Letter Re: Snap Shooting Skills

The recent SurvivalBlog article on snap shooting was great. I think that there is one useful thing to mention and that is how body armor vests (particularly thicker ones with rifle plates) change the way you shoot. The first and most obvious change to the proper way to shoot both rifles and pistols is to always face the target with your body armor! This means facing your chest directly towards the enemy, it really changes the way snap shooting works. Bringing rifles on target while keeping your chest straight toward the target is something that needs to be practiced for awhile. Doing the same with pistols is easier but still must be practiced. When wearing body armor also change the way you shoot from the prone to reflect the protection of the vest. Instead of the traditional strong side knee bent lying mostly on your weak side the way to do it is flat on your chest straight to the target so the vest protects you as much as possible.

The second way that body armor changes the way you shoot is ergonomics. Vests add thickness to all sides of your upper body. If your long gun has a stock that is exactly the right length for you [when wearing street clothes] then it will be roughly two inches too long. This is where M4 or HK91 adjustable stocks are real nice. Web gear is also going to fit smaller. These little things get to be a significant problem after a while. Try to get some hours at the range practicing snap shooting. Practice shooting with your entire kit (weapon, web gear, body armor, [and helmet]) now, so that if you need to change something you can do it before you really need the stuff–[in times when] going online and ordering a larger vest or shorter stock will probably be impossible.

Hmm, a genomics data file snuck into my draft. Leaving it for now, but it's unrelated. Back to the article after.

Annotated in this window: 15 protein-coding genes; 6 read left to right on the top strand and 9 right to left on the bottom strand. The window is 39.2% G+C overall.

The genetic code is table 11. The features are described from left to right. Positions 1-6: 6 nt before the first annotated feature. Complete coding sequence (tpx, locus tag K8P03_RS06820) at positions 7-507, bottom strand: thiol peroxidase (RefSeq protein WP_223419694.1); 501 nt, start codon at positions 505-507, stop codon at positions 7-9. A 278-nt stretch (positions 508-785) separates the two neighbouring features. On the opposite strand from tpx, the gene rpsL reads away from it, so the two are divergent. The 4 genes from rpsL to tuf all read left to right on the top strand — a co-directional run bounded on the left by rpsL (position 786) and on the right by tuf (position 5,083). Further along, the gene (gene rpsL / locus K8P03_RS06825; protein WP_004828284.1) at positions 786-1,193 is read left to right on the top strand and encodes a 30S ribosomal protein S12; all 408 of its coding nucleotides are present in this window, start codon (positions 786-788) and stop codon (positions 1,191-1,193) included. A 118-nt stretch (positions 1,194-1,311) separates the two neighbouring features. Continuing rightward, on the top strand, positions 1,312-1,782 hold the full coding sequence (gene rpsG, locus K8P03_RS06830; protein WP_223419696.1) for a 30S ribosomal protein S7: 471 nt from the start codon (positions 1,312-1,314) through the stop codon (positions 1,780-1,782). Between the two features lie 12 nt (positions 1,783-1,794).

Body armor is a big purchase (about the price of a decent battle rifle especially if you get [SAPI] rifle plates). After stocking a good pantry full of food and a basic firearms battery for each adult (with plenty of ammo and accessories); I can not think of another more useful item to have. – Ryan

JWR Replies: I agree with you wholeheartedly that body armor should be a high priority purchase. It is one that is often overlooked by my consulting clients. As your budget allows, each adult family member at your retreat should buy a Level IIIA concealment vest and a Kevlar helmet. If you have a big budget, then also buy an Interceptor Body Armor (IBA) vest (or equivalent).

If I had to choose between buying a second gun and buying body armor, I would definitely choose the body armor! Consider it part of your life insurance–the type that insures that you don’t die–as opposed to traditional life insurance that pays after you die. (Well, technically, it would be “assurance”, rather than “insurance”, but you get my point.) Do some comparison shopping, for price, quality, and proper fitting. (The latter is crucial.) One vendor that I recommend offers all three is BulletProofME.com. (I was recommending them long before they ever became a SurvivalBlog advertiser.)